To overcome the problems and disadvantages of the above cited related art, we are proposing the following solutions:

(1) a new architecture named DC Offset-Free DCR RF Front-End with Symmetrical Mixer to overcome the DC offset problem. Through this new architecture the desired signal will be enhanced and the DC offset will be cancelled automatically at the output of the RF front-end of a direct-conversion receiver. In contrast to the methods of the related art above, the common mixers such as the Gilbert cell can be adopted and no specific circuit is needed. The DC offset cancellation performance is guaranteed both in theory and simulation, and its actual performance is only limited by the process mismatch in practical applications.

(2) a new RF Front-End DC Offset Feedback Tuning Loop circuit which can combine the RF front-end with baseband tuning circuits to overcome DC offsets when viewed as a system. A feedback tuning loop circuit is developed which can detect the DC offset in the analog baseband and then feeds back the tuning voltage to RF mixers to cancel the DC offset. The current-tuning technique of active mixers is proposed here for the first time and can track the time-varying DC offset and cancel it in real-time. The complete DC offset cancellation technique, by integrating these two methods in a direct conversion receiver, not only can cancel large (burst) and small DC offset due to LO and/or RF leakage, but also can overcome the time-varying DC offset when the receiver moves, i.e., changes physical location (such as a person carrying a cell-phone in a car for example). No external capacitor and components are needed. The proposed front-end can be implemented in low cost processes, such as CMOS, but with high performance (high DC offset rejection, fast setting time, etc.).

SUMMARY OF THE INVENTION

It is an object of at least one embodiment of the present invention to provide circuits and methods to overcome the DC offset problems of a DCR RF front-end and to provide a feedback tuning loop to overcome DC offsets in a system environment.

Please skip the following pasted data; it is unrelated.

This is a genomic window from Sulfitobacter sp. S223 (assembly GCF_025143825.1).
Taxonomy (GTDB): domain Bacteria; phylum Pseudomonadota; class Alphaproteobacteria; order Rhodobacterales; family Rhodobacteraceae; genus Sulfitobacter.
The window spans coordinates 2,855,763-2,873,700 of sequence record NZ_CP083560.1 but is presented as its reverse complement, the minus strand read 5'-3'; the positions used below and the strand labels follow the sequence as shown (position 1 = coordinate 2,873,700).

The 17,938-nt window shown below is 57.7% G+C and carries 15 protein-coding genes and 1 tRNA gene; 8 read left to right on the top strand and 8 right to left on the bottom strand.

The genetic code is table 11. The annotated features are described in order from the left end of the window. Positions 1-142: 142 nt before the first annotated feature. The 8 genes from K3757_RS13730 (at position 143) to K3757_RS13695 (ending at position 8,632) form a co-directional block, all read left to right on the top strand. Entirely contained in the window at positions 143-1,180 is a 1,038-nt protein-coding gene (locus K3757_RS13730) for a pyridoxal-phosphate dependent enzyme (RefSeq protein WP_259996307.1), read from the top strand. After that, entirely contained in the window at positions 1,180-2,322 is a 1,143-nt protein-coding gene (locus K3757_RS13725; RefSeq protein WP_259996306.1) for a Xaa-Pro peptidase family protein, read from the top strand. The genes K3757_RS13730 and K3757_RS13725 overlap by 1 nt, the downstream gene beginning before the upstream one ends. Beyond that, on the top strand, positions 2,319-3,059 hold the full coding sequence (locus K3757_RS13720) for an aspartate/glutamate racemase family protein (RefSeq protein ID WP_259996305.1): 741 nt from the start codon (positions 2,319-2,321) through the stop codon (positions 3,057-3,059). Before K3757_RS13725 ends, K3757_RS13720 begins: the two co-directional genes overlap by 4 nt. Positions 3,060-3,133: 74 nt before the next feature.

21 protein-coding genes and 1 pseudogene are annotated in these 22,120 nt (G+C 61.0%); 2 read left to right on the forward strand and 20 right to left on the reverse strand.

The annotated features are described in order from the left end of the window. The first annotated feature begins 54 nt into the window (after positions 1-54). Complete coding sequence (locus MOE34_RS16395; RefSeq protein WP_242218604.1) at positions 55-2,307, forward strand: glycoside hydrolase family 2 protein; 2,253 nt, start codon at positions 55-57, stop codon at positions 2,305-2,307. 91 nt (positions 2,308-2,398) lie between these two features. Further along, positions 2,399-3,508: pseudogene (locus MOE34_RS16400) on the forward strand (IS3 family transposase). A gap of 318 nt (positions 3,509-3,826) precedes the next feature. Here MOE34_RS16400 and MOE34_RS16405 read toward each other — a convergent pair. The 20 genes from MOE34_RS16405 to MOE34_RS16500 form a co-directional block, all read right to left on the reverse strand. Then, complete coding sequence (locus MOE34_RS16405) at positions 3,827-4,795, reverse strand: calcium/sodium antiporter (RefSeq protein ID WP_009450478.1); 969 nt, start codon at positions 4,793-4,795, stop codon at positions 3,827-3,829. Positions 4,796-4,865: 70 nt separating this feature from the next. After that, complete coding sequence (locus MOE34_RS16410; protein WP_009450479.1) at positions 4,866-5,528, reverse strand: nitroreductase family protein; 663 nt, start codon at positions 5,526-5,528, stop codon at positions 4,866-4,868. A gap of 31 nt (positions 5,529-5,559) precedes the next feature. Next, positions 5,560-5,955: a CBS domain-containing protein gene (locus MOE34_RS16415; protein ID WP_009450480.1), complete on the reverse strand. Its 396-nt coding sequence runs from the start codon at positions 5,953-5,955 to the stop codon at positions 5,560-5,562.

It is another object of the present invention to provide these features at low cost and high performance.

It is yet another object of the present invention to provide these features using common building blocks, e.g. such as polyphase filters, Gilbert cells, mixers, buffers, multipliers, comparators, preamplifiers, etc.

It is still another object of the present invention to integrate a feedback DC offset tuning system with a DC offset-free RF front-end.

It is a further object of the present invention is to track the time-varying DC offset in real-time.

It is yet a further object of the present invention is to cancel large (burst) and small DC offset due to LO and/or RF leakage.

It is still a further object of the present invention is to eliminate the use of external capacitors and external tuning circuits.

These and many other objects have been achieved by:

  • a) a DCR RF front-end which removes the DC term resulting from mixer port to port leakage (RF-RF and LO-LO signals), and feeds the RF and LO signals into the mixers with different phase combinations. The signal inputs to the mixers result in the intermediate frequency (IF) output of mixers being 180 degrees out of phase and their DC terms in phase. As such, when the two outputs are subtracted from each other using the combiner, the IF signals add up while the DC terms cancel each other giving a DC free output, and
  • b) a DC offset feedback tuning loop which detects the DC offset in the IF domain and then feeds back the tuning voltage to current injection mixers. The loop comprises

a multiplier, receiving inputs from the combiners, which reduces the multiplied I and Q IF signals and amplifies the DC offset,

an adaptor which converts the output to a single ended signal,

a limiter to cut off the tuning voltage when it changes to the undesired region,

a comparator to compare the amplified DC offset voltage to a threshold voltage and to control the gain of current injection mixers.

The feedback tuning loop thus can track time-varying DC offsets in real-time